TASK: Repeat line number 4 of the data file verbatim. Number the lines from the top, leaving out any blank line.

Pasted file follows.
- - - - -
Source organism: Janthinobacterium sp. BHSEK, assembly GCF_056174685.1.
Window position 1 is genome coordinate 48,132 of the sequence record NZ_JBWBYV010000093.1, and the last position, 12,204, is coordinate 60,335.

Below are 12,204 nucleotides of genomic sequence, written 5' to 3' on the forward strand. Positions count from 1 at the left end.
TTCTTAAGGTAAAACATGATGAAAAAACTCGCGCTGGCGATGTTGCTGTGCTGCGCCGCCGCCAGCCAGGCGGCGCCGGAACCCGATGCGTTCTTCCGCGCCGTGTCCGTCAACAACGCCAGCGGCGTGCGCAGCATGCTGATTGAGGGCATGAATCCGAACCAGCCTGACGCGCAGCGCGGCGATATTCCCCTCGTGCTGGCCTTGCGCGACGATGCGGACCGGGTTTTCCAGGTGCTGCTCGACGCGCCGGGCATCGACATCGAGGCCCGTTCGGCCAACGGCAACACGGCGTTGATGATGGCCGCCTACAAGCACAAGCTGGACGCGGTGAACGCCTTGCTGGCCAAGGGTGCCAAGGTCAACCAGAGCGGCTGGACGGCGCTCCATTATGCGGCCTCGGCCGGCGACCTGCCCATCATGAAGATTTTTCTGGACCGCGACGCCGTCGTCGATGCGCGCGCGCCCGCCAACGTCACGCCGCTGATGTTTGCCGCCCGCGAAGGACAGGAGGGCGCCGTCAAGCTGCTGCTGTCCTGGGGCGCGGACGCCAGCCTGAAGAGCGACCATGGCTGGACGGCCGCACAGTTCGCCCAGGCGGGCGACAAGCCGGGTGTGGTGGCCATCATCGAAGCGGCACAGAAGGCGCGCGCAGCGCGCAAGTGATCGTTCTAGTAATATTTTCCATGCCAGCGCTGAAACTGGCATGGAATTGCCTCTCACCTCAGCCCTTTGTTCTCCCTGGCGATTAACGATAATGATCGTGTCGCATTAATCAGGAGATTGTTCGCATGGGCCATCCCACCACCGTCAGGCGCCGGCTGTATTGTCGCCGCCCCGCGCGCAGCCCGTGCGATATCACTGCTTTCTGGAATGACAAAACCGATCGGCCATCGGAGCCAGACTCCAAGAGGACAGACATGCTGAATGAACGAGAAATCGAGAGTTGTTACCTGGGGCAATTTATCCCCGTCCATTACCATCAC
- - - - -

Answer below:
TTCTTAAGGTAAAACATGATGAAAAAACTCGCGCTGGCGATGTTGCTGTGCTGCGCCGCCGCCAGCCAGGCGGCGCCGGAACCCGATGCGTTCTTCCGCGCCGTGTCCGTCAACAACGCCAGCGGCGTGCGCAGCATGCTGATTGAGGGCATGAATCCGAACCAGCCTGACGCGCAGCGCGGCGATATTCCCCTCGTGCTGGCCTTGCGCGACGATGCGGACCGGGTTTTCCAGGTGCTGCTCGACGCGCCGGGCATCGACATCGAGGCCCGTTCGGCCAACGGCAACACGGCGTTGATGATGGCCGCCTACAAGCACAAGCTGGACGCGGTGAACGCCTTGCTGGCCAAGGGTGCCAAGGTCAACCAGAGCGGCTGGACGGCGCTCCATTATGCGGCCTCGGCCGGCGACCTGCCCATCATGAAGATTTTTCTGGACCGCGACGCCGTCGTCGATGCGCGCGCGCCCGCCAACGTCACGCCGCTGATGTTTGCCGCCCGCGAAGGACAGGAGGGCGCCGTCAAGCTGCTGCTGTCCTGGGGCGCGGACGCCAGCCTGAAGAGCGACCATGGCTGGACGGCCGCACAGTTCGCCCAGGCGGGCGACAAGCCGGGTGTGGTGGCCATCATCGAAGCGGCACAGAAGGCGCGCGCAGCGCGCAAGTGATCGTTCTAGTAATATTTTCCATGCCAGCGCTGAAACTGGCATGGAATTGCCTCTCACCTCAGCCCTTTGTTCTCCCTGGCGATTAACGATAATGATCGTGTCGCATTAATCAGGAGATTGTTCGCATGGGCCATCCCACCACCGTCAGGCGCCGGCTGTATTGTCGCCGCCCCGCGCGCAGCCCGTGCGATATCACTGCTTTCTGGAATGACAAAACCGATCGGCCATCGGAGCCAGACTCCAAGAGGACAGACATGCTGAATGAACGAGAAATCGAGAGTTGTTACCTGGGGCAATTTATCCCCGTCCATTACCATCAC